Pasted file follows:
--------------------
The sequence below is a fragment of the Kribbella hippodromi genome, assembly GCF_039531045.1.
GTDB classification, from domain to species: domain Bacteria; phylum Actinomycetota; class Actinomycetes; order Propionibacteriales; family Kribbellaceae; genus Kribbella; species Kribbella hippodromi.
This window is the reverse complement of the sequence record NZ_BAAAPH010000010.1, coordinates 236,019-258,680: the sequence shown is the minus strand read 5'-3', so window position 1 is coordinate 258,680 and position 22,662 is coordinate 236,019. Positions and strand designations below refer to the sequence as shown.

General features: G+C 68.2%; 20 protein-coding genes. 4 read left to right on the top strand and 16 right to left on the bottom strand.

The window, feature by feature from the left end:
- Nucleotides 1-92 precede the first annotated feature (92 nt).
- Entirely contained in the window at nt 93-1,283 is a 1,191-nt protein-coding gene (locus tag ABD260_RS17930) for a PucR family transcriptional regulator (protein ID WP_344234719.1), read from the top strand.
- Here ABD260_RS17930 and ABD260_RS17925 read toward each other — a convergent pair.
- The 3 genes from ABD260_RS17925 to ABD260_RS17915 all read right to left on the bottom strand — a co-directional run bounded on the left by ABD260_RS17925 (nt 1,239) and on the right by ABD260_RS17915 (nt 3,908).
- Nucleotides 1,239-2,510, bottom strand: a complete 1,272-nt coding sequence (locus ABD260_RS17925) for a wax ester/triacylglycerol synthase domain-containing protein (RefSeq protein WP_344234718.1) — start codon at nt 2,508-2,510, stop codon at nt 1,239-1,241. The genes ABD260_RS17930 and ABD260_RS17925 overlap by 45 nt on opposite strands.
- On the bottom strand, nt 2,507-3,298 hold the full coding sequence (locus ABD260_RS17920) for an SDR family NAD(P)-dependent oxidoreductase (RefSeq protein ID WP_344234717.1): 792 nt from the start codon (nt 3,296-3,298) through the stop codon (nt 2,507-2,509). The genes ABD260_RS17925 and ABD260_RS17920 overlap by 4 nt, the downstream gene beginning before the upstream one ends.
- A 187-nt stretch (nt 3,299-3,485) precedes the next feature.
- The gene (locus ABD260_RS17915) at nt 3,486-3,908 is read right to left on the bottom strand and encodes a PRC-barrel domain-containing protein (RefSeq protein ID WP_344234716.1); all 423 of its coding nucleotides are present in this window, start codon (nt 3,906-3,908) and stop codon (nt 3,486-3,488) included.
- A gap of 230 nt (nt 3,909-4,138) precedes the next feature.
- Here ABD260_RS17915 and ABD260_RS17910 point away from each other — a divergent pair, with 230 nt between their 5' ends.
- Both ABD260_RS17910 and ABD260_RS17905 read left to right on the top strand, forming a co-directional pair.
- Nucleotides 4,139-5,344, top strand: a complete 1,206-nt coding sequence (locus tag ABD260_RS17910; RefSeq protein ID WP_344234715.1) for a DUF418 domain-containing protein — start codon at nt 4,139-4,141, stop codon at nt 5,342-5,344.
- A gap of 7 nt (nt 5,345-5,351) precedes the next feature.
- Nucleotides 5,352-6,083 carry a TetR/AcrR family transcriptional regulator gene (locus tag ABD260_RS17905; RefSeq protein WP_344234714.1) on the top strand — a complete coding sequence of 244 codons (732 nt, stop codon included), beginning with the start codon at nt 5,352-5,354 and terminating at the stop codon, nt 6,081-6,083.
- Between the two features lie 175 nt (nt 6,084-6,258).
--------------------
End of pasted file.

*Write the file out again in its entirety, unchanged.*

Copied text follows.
The sequence below is a fragment of the Kribbella hippodromi genome, assembly GCF_039531045.1.
GTDB classification, from domain to species: domain Bacteria; phylum Actinomycetota; class Actinomycetes; order Propionibacteriales; family Kribbellaceae; genus Kribbella; species Kribbella hippodromi.
This window is the reverse complement of the sequence record NZ_BAAAPH010000010.1, coordinates 236,019-258,680: the sequence shown is the minus strand read 5'-3', so window position 1 is coordinate 258,680 and position 22,662 is coordinate 236,019. Positions and strand designations below refer to the sequence as shown.

General features: G+C 68.2%; 20 protein-coding genes. 4 read left to right on the top strand and 16 right to left on the bottom strand.

The window, feature by feature from the left end:
- Nucleotides 1-92 precede the first annotated feature (92 nt).
- Entirely contained in the window at nt 93-1,283 is a 1,191-nt protein-coding gene (locus tag ABD260_RS17930) for a PucR family transcriptional regulator (protein ID WP_344234719.1), read from the top strand.
- Here ABD260_RS17930 and ABD260_RS17925 read toward each other — a convergent pair.
- The 3 genes from ABD260_RS17925 to ABD260_RS17915 all read right to left on the bottom strand — a co-directional run bounded on the left by ABD260_RS17925 (nt 1,239) and on the right by ABD260_RS17915 (nt 3,908).
- Nucleotides 1,239-2,510, bottom strand: a complete 1,272-nt coding sequence (locus ABD260_RS17925) for a wax ester/triacylglycerol synthase domain-containing protein (RefSeq protein WP_344234718.1) — start codon at nt 2,508-2,510, stop codon at nt 1,239-1,241. The genes ABD260_RS17930 and ABD260_RS17925 overlap by 45 nt on opposite strands.
- On the bottom strand, nt 2,507-3,298 hold the full coding sequence (locus ABD260_RS17920) for an SDR family NAD(P)-dependent oxidoreductase (RefSeq protein ID WP_344234717.1): 792 nt from the start codon (nt 3,296-3,298) through the stop codon (nt 2,507-2,509). The genes ABD260_RS17925 and ABD260_RS17920 overlap by 4 nt, the downstream gene beginning before the upstream one ends.
- A 187-nt stretch (nt 3,299-3,485) precedes the next feature.
- The gene (locus ABD260_RS17915) at nt 3,486-3,908 is read right to left on the bottom strand and encodes a PRC-barrel domain-containing protein (RefSeq protein ID WP_344234716.1); all 423 of its coding nucleotides are present in this window, start codon (nt 3,906-3,908) and stop codon (nt 3,486-3,488) included.
- A gap of 230 nt (nt 3,909-4,138) precedes the next feature.
- Here ABD260_RS17915 and ABD260_RS17910 point away from each other — a divergent pair, with 230 nt between their 5' ends.
- Both ABD260_RS17910 and ABD260_RS17905 read left to right on the top strand, forming a co-directional pair.
- Nucleotides 4,139-5,344, top strand: a complete 1,206-nt coding sequence (locus tag ABD260_RS17910; RefSeq protein ID WP_344234715.1) for a DUF418 domain-containing protein — start codon at nt 4,139-4,141, stop codon at nt 5,342-5,344.
- A gap of 7 nt (nt 5,345-5,351) precedes the next feature.
- Nucleotides 5,352-6,083 carry a TetR/AcrR family transcriptional regulator gene (locus tag ABD260_RS17905; RefSeq protein WP_344234714.1) on the top strand — a complete coding sequence of 244 codons (732 nt, stop codon included), beginning with the start codon at nt 5,352-5,354 and terminating at the stop codon, nt 6,081-6,083.
- Between the two features lie 175 nt (nt 6,084-6,258).